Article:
Brave New World For Writers

11 Oct

I saw my agent yesterday. She told me that my editor at Harlequin Teen is very pleased with the number of online reviews, 60+ and counting, that The Juliet Spell has received. That is, she is very pleased with the level of response that my book has stimulated from a review source that didn’t exist a few years ago.
Sixty reviews. Ya novels used to get about four if they were lucky, all in professional journals for librarians. Then, perhaps, a passing mention in a newspaper column or two. That’s still the case, but now there is a whole universe of specialized reading interests orbiting around genre-specific blogs, and publishers have begun to realize that this is a good way to get the word out about their books.

But so much is going on in publishing as a direct result of the online revolution that the new relationship with the blogoverse seems relatively minor. The standard pocket-sized paperback is being replaced by the download. Kindles make it possible to carry a library around with you, and some of the available titles are amazing. Things that you would have to have access to a university library to read once can be had for free with a few taps of the keys. Everything is changing, and traditional publishers are confused and scared.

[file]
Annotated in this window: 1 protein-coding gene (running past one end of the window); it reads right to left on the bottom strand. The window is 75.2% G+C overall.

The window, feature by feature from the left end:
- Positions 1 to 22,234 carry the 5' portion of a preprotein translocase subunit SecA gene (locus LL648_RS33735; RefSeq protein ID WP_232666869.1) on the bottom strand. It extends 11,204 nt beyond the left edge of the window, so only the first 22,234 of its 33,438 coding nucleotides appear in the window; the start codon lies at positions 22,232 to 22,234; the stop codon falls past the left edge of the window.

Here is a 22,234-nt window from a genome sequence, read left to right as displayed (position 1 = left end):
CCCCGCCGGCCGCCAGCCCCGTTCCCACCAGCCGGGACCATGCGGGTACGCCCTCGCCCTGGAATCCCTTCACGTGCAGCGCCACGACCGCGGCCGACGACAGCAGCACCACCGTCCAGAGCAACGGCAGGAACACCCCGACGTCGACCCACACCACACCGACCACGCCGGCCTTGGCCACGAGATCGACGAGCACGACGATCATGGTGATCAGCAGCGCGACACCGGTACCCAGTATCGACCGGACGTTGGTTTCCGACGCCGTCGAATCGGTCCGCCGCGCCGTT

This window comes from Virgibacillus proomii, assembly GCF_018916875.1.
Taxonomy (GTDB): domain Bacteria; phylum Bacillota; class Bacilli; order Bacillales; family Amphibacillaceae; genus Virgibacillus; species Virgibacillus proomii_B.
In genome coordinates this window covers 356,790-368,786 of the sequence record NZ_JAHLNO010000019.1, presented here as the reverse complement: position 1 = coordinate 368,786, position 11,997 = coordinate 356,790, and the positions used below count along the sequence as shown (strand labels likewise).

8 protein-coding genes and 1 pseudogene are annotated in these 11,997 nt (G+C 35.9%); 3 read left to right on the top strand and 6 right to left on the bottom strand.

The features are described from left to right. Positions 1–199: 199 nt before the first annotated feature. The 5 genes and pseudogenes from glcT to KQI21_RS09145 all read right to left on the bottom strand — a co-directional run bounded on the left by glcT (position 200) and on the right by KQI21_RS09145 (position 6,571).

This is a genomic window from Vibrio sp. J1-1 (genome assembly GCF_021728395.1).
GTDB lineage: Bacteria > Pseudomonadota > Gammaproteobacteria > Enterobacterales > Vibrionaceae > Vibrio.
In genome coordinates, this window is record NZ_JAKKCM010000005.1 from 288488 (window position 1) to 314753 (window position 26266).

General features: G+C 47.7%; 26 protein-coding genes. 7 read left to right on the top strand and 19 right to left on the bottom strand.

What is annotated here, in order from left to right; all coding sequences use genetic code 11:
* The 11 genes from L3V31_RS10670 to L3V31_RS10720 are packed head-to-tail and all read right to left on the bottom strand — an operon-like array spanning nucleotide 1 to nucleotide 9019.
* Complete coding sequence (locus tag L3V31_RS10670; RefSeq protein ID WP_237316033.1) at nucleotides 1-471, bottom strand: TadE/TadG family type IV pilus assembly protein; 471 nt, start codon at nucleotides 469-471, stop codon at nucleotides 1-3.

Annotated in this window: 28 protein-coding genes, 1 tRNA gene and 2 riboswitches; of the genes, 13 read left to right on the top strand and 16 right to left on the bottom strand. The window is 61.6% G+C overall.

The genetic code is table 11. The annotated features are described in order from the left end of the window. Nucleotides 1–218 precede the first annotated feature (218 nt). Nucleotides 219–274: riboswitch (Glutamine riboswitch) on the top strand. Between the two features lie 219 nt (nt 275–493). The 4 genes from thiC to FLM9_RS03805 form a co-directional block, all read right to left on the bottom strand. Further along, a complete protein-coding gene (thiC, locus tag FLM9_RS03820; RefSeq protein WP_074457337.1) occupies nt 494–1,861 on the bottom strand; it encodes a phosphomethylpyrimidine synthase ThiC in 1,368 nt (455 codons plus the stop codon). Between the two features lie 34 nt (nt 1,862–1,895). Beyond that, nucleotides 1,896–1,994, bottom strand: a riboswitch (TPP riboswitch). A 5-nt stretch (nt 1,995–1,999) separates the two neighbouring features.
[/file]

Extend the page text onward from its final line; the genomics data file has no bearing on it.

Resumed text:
Or maybe it’s just the really big ones who are staggering like brontosauruses going down for the count.Indy publishing seems, from what I can tell, to be perking right along. In fact, as the big ones panic, rejecting titles they would have accepted two years ago, and dropping advances to a quarter to an eighth of what they were, the stand-alone get-it-done knows-her-business-and-her-market publisher looks better and better.
But the real new frontier is electronic publishing. The possibilities here are amazing. Self-publishing’s been around at least since William Blake, but now it’s coming roaring back, and the markets for it are emerging rapidly. There’s also going to be a new kind of on-line-only publisher, offering higher royalties on lower-priced items, a situation that benefits everybody except big publishers and lumberjacks.
For readers and writers, things are confusing, but they’re looking good.

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